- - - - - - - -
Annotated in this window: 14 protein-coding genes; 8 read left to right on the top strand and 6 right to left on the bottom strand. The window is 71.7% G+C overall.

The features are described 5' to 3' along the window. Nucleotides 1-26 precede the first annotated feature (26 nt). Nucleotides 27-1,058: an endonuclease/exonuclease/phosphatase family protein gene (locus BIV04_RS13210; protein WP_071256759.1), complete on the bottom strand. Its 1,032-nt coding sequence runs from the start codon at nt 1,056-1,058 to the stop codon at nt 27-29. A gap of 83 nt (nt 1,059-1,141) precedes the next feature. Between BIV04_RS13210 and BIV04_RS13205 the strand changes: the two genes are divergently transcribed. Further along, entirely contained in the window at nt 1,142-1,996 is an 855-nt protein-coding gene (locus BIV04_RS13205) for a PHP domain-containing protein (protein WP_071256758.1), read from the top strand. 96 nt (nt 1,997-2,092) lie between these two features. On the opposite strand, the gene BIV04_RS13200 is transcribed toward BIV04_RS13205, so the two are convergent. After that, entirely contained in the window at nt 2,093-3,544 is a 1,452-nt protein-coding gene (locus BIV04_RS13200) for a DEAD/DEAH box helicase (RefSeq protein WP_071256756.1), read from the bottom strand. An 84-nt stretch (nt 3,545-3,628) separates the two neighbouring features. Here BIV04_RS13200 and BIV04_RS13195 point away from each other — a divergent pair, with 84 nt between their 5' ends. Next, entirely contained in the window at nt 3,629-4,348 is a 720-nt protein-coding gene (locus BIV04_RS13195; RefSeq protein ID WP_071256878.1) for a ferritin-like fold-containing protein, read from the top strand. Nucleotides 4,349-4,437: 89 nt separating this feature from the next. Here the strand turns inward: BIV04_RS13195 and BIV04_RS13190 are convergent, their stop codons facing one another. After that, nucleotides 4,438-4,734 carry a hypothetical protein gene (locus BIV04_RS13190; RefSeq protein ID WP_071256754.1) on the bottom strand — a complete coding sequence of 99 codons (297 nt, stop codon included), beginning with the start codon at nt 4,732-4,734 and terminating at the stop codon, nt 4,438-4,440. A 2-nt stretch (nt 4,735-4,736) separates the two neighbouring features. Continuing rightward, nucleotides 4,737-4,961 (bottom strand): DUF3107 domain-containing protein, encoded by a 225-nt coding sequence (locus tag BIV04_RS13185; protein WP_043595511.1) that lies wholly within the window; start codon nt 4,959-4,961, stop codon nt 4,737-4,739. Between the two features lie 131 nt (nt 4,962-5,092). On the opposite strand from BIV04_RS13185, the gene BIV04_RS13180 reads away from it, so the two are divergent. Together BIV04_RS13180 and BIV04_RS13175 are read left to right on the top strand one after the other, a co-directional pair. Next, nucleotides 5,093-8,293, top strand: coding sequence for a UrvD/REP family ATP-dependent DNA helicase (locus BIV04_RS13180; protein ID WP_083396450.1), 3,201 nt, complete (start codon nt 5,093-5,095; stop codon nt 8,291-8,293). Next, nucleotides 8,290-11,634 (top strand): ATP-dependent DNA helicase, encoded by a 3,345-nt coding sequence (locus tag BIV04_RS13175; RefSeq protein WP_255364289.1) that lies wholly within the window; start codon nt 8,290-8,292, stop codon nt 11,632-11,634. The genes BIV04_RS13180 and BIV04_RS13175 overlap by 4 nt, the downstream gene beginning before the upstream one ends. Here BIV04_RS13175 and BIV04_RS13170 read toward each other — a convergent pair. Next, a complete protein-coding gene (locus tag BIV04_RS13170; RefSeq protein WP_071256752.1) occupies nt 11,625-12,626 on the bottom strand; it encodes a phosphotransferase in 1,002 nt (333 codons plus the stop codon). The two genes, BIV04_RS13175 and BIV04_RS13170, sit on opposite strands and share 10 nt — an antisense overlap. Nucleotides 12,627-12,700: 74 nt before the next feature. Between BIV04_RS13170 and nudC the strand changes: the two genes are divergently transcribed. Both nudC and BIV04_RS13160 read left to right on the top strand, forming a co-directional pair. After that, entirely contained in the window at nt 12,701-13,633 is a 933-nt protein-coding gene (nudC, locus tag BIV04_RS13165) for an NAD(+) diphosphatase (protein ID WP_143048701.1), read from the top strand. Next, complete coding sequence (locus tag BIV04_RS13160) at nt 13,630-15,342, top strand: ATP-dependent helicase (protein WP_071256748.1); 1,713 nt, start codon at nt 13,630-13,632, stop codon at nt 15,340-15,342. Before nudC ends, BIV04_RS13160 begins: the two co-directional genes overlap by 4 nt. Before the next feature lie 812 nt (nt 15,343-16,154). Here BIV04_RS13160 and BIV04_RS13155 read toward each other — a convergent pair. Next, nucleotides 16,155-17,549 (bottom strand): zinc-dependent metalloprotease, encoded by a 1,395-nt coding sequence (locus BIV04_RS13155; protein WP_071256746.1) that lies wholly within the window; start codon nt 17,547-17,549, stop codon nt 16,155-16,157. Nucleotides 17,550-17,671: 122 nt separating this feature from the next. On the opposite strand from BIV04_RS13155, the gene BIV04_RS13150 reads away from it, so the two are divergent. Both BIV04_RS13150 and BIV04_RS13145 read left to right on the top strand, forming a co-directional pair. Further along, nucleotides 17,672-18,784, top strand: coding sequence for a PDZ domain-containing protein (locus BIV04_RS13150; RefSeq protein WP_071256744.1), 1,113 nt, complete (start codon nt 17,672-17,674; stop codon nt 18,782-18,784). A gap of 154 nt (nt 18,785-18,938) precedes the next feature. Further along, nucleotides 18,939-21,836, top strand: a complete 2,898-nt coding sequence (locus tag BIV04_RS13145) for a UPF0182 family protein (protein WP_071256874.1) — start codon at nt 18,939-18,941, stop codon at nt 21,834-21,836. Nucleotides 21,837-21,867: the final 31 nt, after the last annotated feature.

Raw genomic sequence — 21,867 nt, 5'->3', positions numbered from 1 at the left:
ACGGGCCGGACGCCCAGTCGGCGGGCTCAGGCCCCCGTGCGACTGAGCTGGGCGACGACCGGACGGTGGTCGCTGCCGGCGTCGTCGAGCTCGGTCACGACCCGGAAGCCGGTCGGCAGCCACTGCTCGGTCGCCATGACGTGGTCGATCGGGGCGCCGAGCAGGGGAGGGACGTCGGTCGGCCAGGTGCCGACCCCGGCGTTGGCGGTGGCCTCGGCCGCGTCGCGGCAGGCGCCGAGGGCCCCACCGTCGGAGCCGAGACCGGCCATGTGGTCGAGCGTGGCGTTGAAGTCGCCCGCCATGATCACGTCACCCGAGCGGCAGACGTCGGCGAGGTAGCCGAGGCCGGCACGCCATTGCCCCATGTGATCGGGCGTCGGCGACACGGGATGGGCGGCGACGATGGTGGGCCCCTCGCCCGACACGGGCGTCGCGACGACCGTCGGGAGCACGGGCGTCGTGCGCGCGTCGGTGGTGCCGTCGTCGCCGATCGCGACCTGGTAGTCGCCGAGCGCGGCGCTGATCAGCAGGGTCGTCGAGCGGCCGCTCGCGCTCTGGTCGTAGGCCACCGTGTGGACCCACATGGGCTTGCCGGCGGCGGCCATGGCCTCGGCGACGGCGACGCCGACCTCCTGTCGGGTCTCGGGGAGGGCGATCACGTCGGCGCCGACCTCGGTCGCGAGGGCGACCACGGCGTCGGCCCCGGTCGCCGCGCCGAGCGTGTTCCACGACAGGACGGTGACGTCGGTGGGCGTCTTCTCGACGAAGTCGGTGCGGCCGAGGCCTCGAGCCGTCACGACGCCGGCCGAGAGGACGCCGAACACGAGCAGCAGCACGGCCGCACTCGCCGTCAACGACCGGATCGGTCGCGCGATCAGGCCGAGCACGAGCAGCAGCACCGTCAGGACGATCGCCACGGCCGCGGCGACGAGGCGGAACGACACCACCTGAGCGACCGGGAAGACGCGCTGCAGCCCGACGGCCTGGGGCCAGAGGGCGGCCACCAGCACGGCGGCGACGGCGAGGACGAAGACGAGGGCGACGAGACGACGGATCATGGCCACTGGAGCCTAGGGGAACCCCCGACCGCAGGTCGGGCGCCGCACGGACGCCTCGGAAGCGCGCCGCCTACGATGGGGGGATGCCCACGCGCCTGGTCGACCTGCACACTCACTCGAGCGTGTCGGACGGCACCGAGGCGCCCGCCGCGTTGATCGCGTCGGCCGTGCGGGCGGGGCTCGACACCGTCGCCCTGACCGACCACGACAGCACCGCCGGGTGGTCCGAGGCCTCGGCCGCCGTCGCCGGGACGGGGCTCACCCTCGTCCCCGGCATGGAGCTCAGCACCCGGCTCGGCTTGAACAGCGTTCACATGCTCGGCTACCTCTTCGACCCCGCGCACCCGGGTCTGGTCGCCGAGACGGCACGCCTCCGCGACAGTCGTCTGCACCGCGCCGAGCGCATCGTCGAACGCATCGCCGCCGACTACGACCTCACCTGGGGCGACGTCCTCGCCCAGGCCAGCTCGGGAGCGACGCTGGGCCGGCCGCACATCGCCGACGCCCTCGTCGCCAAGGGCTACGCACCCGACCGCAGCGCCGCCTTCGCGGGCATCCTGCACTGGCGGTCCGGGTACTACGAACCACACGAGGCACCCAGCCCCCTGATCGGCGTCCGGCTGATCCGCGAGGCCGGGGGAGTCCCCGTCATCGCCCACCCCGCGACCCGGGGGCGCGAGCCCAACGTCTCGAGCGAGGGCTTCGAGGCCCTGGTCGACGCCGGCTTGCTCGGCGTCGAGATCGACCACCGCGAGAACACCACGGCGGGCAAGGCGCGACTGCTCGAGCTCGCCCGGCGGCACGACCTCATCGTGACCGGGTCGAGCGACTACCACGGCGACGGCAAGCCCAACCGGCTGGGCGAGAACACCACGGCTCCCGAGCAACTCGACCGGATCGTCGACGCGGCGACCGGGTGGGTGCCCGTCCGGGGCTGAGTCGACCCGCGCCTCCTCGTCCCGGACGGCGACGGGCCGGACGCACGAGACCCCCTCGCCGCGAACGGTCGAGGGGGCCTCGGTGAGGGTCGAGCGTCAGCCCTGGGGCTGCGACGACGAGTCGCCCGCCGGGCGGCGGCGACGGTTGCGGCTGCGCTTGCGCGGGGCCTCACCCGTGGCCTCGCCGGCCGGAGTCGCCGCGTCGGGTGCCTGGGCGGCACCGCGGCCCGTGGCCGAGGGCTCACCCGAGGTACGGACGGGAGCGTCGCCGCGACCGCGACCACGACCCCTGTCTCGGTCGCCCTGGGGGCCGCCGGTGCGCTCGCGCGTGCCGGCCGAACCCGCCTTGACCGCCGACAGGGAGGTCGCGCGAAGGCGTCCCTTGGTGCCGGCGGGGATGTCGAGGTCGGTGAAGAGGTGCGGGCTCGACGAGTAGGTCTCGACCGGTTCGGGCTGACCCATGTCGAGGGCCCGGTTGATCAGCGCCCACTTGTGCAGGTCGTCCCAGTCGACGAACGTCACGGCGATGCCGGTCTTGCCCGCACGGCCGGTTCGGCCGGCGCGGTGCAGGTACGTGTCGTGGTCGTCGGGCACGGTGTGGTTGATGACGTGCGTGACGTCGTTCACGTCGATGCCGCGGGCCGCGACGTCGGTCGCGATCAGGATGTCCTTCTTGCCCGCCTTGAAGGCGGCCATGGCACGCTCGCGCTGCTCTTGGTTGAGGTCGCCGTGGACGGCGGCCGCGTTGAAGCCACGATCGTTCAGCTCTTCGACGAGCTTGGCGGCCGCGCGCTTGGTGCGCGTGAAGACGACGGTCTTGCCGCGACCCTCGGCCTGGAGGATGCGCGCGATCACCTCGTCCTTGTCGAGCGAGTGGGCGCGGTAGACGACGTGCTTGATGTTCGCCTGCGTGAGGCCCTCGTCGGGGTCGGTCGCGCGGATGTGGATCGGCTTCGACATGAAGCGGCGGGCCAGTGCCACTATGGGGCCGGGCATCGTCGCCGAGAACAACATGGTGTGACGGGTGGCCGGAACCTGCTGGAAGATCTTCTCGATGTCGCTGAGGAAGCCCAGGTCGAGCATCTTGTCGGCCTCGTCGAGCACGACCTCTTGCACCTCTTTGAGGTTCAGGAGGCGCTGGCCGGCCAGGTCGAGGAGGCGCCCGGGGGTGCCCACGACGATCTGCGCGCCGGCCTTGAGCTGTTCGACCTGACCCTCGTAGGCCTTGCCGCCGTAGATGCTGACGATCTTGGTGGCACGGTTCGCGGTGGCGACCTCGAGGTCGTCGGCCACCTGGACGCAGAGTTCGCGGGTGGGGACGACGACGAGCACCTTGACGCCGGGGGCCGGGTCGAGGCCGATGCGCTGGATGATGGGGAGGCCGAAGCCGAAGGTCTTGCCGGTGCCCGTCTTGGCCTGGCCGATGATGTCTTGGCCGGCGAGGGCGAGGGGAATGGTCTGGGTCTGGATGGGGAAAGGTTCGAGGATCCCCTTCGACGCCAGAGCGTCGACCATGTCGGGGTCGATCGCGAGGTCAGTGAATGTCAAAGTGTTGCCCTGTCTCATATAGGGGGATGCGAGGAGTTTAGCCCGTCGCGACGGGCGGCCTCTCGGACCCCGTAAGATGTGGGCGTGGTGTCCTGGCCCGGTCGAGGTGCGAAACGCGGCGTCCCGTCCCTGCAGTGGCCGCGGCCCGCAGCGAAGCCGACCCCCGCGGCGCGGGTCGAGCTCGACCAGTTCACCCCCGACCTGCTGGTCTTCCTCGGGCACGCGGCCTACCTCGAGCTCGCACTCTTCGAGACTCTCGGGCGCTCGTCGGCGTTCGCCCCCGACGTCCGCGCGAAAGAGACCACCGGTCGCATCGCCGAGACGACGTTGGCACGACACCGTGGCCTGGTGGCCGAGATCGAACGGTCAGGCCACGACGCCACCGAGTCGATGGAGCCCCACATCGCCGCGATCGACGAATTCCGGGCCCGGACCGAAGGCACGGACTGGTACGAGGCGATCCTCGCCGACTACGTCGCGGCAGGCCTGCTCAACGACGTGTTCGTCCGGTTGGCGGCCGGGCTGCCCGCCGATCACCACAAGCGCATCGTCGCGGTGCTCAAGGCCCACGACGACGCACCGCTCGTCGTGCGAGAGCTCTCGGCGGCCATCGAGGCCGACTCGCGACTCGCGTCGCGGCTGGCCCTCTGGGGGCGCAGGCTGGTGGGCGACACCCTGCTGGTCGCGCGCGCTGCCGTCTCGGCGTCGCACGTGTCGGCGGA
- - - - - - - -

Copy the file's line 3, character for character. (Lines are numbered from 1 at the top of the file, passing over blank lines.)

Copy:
Raw genomic sequence — 21,867 nt, 5'->3', positions numbered from 1 at the left: